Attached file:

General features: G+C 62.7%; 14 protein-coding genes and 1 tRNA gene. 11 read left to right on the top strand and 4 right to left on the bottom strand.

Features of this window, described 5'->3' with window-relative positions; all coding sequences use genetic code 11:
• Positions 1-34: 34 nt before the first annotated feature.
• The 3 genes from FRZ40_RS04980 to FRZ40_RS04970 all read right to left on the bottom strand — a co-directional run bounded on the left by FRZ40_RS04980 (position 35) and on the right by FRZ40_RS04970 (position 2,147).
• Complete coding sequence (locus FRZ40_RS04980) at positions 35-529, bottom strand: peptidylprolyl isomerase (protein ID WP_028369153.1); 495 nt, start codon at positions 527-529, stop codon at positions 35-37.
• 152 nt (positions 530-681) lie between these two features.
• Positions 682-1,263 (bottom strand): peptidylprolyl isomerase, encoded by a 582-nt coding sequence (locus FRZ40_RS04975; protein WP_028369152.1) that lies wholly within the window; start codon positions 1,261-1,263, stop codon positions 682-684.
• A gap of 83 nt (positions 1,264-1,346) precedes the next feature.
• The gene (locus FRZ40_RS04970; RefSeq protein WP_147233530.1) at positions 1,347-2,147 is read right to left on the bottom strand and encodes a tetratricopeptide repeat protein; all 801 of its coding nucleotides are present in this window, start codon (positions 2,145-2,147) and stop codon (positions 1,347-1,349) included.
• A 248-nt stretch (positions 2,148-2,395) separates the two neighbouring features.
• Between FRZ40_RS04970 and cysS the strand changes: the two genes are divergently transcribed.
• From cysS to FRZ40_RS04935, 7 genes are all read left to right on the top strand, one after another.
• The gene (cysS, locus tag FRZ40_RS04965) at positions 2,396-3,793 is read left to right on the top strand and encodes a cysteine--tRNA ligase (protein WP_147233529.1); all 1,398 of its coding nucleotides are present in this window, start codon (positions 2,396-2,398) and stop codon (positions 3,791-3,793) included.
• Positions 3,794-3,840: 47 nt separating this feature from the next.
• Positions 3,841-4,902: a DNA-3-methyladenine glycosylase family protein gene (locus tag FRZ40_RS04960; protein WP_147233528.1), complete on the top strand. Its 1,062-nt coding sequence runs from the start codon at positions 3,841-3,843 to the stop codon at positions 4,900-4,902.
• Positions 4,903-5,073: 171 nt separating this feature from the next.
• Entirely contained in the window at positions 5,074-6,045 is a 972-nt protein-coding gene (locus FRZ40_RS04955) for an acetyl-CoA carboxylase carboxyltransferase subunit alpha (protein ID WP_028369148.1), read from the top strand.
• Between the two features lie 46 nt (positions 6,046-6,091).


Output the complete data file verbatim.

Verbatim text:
General features: G+C 62.7%; 14 protein-coding genes and 1 tRNA gene. 11 read left to right on the top strand and 4 right to left on the bottom strand.

Features of this window, described 5'->3' with window-relative positions; all coding sequences use genetic code 11:
• Positions 1-34: 34 nt before the first annotated feature.
• The 3 genes from FRZ40_RS04980 to FRZ40_RS04970 all read right to left on the bottom strand — a co-directional run bounded on the left by FRZ40_RS04980 (position 35) and on the right by FRZ40_RS04970 (position 2,147).
• Complete coding sequence (locus FRZ40_RS04980) at positions 35-529, bottom strand: peptidylprolyl isomerase (protein ID WP_028369153.1); 495 nt, start codon at positions 527-529, stop codon at positions 35-37.
• 152 nt (positions 530-681) lie between these two features.
• Positions 682-1,263 (bottom strand): peptidylprolyl isomerase, encoded by a 582-nt coding sequence (locus FRZ40_RS04975; protein WP_028369152.1) that lies wholly within the window; start codon positions 1,261-1,263, stop codon positions 682-684.
• A gap of 83 nt (positions 1,264-1,346) precedes the next feature.
• The gene (locus FRZ40_RS04970; RefSeq protein WP_147233530.1) at positions 1,347-2,147 is read right to left on the bottom strand and encodes a tetratricopeptide repeat protein; all 801 of its coding nucleotides are present in this window, start codon (positions 2,145-2,147) and stop codon (positions 1,347-1,349) included.
• A 248-nt stretch (positions 2,148-2,395) separates the two neighbouring features.
• Between FRZ40_RS04970 and cysS the strand changes: the two genes are divergently transcribed.
• From cysS to FRZ40_RS04935, 7 genes are all read left to right on the top strand, one after another.
• The gene (cysS, locus tag FRZ40_RS04965) at positions 2,396-3,793 is read left to right on the top strand and encodes a cysteine--tRNA ligase (protein WP_147233529.1); all 1,398 of its coding nucleotides are present in this window, start codon (positions 2,396-2,398) and stop codon (positions 3,791-3,793) included.
• Positions 3,794-3,840: 47 nt separating this feature from the next.
• Positions 3,841-4,902: a DNA-3-methyladenine glycosylase family protein gene (locus tag FRZ40_RS04960; protein WP_147233528.1), complete on the top strand. Its 1,062-nt coding sequence runs from the start codon at positions 3,841-3,843 to the stop codon at positions 4,900-4,902.
• Positions 4,903-5,073: 171 nt separating this feature from the next.
• Entirely contained in the window at positions 5,074-6,045 is a 972-nt protein-coding gene (locus FRZ40_RS04955) for an acetyl-CoA carboxylase carboxyltransferase subunit alpha (protein ID WP_028369148.1), read from the top strand.
• Between the two features lie 46 nt (positions 6,046-6,091).